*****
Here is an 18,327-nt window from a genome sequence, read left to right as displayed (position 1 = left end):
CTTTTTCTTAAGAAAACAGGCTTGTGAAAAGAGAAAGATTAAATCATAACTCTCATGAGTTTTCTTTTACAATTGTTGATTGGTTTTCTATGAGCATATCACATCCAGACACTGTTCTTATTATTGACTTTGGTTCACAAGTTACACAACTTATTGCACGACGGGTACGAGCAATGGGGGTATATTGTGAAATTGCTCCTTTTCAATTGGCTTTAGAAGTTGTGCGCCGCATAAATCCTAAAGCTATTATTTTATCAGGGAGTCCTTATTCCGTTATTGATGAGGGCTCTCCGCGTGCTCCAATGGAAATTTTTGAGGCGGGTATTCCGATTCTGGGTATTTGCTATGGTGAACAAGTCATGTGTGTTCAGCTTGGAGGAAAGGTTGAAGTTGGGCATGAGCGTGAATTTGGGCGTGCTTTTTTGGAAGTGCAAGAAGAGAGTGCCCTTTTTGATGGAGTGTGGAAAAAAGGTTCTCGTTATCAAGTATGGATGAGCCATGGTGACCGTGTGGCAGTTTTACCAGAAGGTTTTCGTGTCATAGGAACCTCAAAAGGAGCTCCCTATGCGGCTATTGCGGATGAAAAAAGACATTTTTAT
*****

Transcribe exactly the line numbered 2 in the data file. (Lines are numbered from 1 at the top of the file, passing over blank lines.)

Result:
CTTTTTCTTAAGAAAACAGGCTTGTGAAAAGAGAAAGATTAAATCATAACTCTCATGAGTTTTCTTTTACAATTGTTGATTGGTTTTCTATGAGCATATCACATCCAGACACTGTTCTTATTATTGACTTTGGTTCACAAGTTACACAACTTATTGCACGACGGGTACGAGCAATGGGGGTATATTGTGAAATTGCTCCTTTTCAATTGGCTTTAGAAGTTGTGCGCCGCATAAATCCTAAAGCTATTATTTTATCAGGGAGTCCTTATTCCGTTATTGATGAGGGCTCTCCGCGTGCTCCAATGGAAATTTTTGAGGCGGGTATTCCGATTCTGGGTATTTGCTATGGTGAACAAGTCATGTGTGTTCAGCTTGGAGGAAAGGTTGAAGTTGGGCATGAGCGTGAATTTGGGCGTGCTTTTTTGGAAGTGCAAGAAGAGAGTGCCCTTTTTGATGGAGTGTGGAAAAAAGGTTCTCGTTATCAAGTATGGATGAGCCATGGTGACCGTGTGGCAGTTTTACCAGAAGGTTTTCGTGTCATAGGAACCTCAAAAGGAGCTCCCTATGCGGCTATTGCGGATGAAAAAAGACATTTTTAT